The Badminton Superseries Finals have just finished, showing China’s supremacy over the sport with 4 titles scooped out of 5 possible. In these Superseries Finals – for the highlight of the season – one women’s doubles semi-final was not played, between the pair of Wang Xiaoli / Yu Yang and Tian Qing / Zhao Yunlei. Detailed analysis of 2011 badminton results shows that walkovers and retired matches have been common between Chinese compatriots throughout the year.
Statistics compiled from the results of the main draws of all individual tournaments played in 2011 – Grand Prix, Grand Prix Gold, Superseries (the top three levels of competition in the Badminton World Federation’s (BWF) regular calendar) along with the BWF World Championships and OSIM BWF World Superseries Finals, show that more than 20 percent of matches is either not finished or not played when Chinese shuttlers play against their own compatriots. Chinese shuttlers met each other 99 times on the circuit this year, and 20 matches were either not played at all (11 walkovers) or played partially before one of the opponents retired (9 retirements). This shows that 20.20% of matches between Chinese shutters were not completed in 2011.
0.74% of matches uncompleted between China and other nations
Statistics have also been compiled for when Chinese shuttlers play other nations. When Chinese shuttlers meet non-Chinese opponents, the percentage of withdrawals drops to 0.21% (2 matches out of a total of 943 matches) and retirements drop to 0.53% (5 matches out of 943 matches), for a total of 0.74% of matches not completed when China plays another nation.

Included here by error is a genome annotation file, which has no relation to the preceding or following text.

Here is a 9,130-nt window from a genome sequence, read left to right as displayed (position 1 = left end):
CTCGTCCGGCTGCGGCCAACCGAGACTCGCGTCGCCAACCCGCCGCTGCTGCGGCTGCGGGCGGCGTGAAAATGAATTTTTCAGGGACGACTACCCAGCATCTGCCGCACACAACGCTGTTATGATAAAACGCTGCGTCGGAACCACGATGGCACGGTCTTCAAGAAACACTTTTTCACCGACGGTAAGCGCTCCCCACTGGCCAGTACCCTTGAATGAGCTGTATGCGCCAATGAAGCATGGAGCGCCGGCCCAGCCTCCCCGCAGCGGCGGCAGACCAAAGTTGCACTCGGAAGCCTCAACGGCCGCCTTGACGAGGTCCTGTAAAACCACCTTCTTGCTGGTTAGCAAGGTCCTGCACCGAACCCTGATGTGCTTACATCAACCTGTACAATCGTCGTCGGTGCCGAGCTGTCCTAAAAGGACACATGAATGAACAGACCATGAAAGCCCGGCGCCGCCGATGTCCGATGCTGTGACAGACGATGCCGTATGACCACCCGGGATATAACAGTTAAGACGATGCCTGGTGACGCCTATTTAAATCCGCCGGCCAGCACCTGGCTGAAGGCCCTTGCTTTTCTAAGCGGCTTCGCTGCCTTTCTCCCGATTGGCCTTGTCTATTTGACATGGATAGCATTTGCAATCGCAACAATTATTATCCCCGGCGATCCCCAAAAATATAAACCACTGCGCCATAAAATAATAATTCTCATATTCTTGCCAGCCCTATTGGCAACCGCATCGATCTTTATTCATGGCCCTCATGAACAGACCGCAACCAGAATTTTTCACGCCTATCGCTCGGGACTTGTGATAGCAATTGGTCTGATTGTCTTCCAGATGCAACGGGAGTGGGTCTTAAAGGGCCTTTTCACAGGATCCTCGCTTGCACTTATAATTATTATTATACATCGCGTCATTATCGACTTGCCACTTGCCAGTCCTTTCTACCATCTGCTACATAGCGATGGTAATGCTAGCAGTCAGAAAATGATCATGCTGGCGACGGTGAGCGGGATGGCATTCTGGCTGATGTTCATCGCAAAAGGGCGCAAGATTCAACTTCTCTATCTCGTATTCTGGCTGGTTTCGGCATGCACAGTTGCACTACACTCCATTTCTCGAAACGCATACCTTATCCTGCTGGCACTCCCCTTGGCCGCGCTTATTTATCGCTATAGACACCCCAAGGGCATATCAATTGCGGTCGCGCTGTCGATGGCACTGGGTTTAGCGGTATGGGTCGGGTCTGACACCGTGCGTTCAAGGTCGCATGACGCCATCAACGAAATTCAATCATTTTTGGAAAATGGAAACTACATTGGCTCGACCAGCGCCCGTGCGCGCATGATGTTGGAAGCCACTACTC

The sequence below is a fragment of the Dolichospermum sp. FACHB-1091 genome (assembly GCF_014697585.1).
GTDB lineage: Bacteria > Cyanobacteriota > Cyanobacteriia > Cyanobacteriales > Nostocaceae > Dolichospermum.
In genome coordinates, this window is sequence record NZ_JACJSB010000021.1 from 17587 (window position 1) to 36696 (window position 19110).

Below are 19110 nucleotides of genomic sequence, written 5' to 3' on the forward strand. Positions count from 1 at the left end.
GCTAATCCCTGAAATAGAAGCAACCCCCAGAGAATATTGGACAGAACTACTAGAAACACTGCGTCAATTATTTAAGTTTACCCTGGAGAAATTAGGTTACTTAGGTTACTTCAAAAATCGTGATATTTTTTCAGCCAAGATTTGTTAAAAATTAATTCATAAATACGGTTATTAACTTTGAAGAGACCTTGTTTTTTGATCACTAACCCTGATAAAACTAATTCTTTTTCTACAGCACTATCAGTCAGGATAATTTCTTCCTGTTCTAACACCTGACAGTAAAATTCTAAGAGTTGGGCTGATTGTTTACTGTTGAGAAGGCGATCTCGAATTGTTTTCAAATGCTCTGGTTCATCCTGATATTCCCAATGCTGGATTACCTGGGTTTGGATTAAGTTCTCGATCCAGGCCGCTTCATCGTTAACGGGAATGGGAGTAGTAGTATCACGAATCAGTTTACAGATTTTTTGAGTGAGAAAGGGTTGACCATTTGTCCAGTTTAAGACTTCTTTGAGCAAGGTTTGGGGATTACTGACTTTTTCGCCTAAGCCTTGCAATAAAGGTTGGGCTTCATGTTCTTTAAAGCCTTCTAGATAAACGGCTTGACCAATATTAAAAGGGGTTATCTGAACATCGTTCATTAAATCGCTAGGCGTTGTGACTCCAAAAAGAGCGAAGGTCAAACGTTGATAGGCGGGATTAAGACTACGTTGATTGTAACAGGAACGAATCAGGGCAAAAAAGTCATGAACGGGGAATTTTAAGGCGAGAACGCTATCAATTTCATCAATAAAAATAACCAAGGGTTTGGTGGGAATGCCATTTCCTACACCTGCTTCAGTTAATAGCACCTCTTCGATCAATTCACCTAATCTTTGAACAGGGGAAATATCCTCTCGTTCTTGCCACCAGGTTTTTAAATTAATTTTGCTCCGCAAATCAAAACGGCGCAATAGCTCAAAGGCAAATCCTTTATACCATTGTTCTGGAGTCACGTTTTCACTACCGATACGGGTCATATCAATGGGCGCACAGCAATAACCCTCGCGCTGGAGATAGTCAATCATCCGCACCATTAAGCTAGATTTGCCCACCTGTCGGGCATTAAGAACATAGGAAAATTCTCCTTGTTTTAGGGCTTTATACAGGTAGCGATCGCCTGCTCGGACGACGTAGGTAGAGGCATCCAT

When other nations play compatriots…
Corresponding numbers have been compiled to highlight the numbers and statistics when players from nations from other than China play against their own compatriots. In this case, the statistics show that out of 190 matches played between compatriots, 10 were either not played or not finished, which means 5.27% of matches not completed between compatriots. (Amongst these 10 matches, 5 were between Koreans, 2 between Malaysians, 2 between Indonesians and one between Germans)
These figures have to be put in perspective as China has the largest contingent of players at high level – more than a third of the matches played between compatriots (99 of 289 matches) are played between Chinese shuttlers. Never the less, it has raised some questions amongst the badminton community.
After complaints were made by some national federations and some players about these large numbers of withdrawals, the Badminton World Federation issued a statement on August 15th, 2011 regarding measures to be taken should there be any sign of irregularities. That statement reads:
“A special assessment will be conducted for any main draw matches between players from the same country. This will include special focused monitoring by the tournament referee or other BWF officials, whereby all of these matches from the quarterfinals onwards (and possibility of earlier stages) will be taped to ensure necessary documentation is on hand if irregularities are suspected and flagged for a review by the BWF disciplinary committee.
If compelling evidence is found of any irregularities, the matter will be treated with the utmost gravity by the BWF and severe penalties will be imposed.” [see full statement]
As of December 15th, no penalties have been issued by BWF to any nations on such grounds but the world governing body is still monitoring whether cases should be taken to a disciplinary measure.
The statistics were compiled by Badzine (thanks to Loh Shih Ying) based on the official source of results www.tournamentsoftware.com for all 12 Superseries tournaments, 15 Grand Prix / Grand Prix Gold events, the 2011 Superseries Finals and the 2011 World Championships – a total of 29 tournaments and 4648 matches.
Here are the full statistics :